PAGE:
Severe hyponatremia occurs when blood levels of sodium drip below 135 milliequivalents (mEq) per liter of blood.

Such as in the case of this hiker who, after a five-mile trek, lost consciousness and passed away because of severe brain swelling less than 24 hours later.

Since electrolytes are vital for such bodily functions as heart rate regulation and brain function, you can see why it's essential to maintain a good balance of electrolytes in the blood.

Previously we spoke briefly about severe overhydration. While a serve case could land you in the emergency room. Mild hyponatremia may be tricky as a person could be asymptomatic. Still, if you've been drinking a ton of water rather quickly. More than a liter an hour, these symptoms might come up.

  • Sluggishness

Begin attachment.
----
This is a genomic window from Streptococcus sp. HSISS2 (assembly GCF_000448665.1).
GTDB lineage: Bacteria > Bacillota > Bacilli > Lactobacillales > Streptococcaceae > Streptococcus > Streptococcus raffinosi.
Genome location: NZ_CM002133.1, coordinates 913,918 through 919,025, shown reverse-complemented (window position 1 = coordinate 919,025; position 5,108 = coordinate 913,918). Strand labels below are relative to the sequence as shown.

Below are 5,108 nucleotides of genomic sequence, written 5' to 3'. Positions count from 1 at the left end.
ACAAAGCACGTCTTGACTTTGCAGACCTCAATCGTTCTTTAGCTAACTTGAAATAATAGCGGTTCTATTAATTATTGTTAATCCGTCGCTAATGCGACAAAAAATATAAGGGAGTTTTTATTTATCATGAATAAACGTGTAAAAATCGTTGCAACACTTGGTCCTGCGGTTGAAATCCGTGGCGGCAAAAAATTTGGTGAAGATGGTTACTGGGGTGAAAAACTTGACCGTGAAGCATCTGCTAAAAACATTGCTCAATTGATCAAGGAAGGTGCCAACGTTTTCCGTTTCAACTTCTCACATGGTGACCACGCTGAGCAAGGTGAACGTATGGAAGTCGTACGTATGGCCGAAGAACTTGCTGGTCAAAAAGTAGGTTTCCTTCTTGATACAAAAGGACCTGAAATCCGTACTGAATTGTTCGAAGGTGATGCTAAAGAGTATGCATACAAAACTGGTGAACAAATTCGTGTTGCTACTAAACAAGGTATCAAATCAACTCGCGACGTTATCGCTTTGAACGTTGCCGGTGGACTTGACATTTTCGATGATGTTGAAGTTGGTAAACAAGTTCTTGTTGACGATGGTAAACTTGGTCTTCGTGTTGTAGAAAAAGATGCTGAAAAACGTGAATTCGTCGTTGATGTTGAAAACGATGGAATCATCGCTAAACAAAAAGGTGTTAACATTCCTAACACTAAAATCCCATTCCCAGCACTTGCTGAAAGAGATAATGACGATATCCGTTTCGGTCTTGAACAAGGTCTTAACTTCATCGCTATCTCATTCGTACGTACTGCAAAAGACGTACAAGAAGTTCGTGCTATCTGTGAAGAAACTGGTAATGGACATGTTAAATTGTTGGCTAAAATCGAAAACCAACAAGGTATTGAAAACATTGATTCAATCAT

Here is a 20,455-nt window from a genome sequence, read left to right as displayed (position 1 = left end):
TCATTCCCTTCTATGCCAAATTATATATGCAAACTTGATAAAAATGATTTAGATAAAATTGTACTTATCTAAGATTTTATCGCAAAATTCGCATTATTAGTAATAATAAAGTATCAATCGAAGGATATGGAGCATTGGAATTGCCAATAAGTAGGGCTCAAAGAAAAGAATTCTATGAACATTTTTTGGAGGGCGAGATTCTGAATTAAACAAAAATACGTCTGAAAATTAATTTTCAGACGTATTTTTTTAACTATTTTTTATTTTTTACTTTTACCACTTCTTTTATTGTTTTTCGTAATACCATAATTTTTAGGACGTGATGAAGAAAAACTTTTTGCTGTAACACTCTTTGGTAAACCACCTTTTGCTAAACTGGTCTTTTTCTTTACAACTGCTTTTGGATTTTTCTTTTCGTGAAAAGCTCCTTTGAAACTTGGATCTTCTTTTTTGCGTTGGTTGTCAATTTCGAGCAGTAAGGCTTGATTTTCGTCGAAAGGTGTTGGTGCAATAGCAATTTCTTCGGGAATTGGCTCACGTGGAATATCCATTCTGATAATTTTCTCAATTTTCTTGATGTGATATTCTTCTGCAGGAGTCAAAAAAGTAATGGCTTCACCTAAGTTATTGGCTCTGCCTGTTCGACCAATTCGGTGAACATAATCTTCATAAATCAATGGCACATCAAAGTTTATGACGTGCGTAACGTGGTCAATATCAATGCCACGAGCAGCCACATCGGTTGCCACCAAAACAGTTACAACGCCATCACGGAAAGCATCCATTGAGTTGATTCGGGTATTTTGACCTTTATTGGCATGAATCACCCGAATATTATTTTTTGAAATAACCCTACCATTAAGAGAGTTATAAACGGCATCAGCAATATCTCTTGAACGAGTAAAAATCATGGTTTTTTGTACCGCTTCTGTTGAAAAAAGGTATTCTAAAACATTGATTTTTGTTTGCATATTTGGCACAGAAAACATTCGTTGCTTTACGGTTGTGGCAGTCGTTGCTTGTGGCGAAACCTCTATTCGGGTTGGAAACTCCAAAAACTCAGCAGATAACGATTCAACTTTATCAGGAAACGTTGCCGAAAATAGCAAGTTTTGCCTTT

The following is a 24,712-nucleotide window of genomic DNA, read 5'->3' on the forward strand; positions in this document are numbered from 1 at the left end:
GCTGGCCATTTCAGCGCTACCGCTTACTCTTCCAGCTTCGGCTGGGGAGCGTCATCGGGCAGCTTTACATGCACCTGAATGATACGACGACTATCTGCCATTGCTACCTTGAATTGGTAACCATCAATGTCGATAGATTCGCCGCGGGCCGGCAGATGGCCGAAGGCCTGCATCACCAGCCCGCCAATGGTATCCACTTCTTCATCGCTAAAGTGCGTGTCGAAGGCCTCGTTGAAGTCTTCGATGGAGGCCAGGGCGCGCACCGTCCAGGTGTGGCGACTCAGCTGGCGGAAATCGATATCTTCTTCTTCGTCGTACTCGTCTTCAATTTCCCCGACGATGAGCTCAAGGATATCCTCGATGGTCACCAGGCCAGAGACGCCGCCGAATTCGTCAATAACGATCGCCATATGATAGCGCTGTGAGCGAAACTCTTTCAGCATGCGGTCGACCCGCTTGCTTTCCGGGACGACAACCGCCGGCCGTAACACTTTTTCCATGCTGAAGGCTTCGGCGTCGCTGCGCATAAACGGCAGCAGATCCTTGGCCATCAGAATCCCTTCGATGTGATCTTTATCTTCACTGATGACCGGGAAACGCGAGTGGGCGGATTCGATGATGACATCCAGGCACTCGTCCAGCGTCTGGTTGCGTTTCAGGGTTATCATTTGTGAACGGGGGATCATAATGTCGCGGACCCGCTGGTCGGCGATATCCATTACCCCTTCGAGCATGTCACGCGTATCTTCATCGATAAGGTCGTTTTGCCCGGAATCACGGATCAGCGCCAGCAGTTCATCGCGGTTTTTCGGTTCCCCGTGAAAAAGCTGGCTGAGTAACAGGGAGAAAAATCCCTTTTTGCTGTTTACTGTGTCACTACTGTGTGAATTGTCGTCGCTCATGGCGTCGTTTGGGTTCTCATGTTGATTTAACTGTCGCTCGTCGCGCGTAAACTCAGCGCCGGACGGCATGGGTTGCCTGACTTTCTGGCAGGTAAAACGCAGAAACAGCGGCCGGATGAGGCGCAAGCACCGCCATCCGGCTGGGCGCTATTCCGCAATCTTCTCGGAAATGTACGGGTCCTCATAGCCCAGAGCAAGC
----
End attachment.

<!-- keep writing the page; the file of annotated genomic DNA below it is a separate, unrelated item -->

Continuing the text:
• Restlessness
  • Headache
  • Fatigue and low energy
  • Confusion 
  • Nausea

How much water should you consume to maintain proper hydration levels?

The Centers for Disease Control and Prevention (CDC) doesn't offer official guidelines on how much water a person should consume each day. Although, according to a 2013 study, the kidneys cannot eliminate any more than 0.8 to 1 liter per hour.

A good rule of thumb is to pace water intake with the amount your kidneys can eliminate.

"An excellent place to start your daily water intake is drinking eight glasses of water from 8-ounce cups. Depending on the composition of their body, some individuals may require more water or less intake to retain body fluids," says Dr. Woody.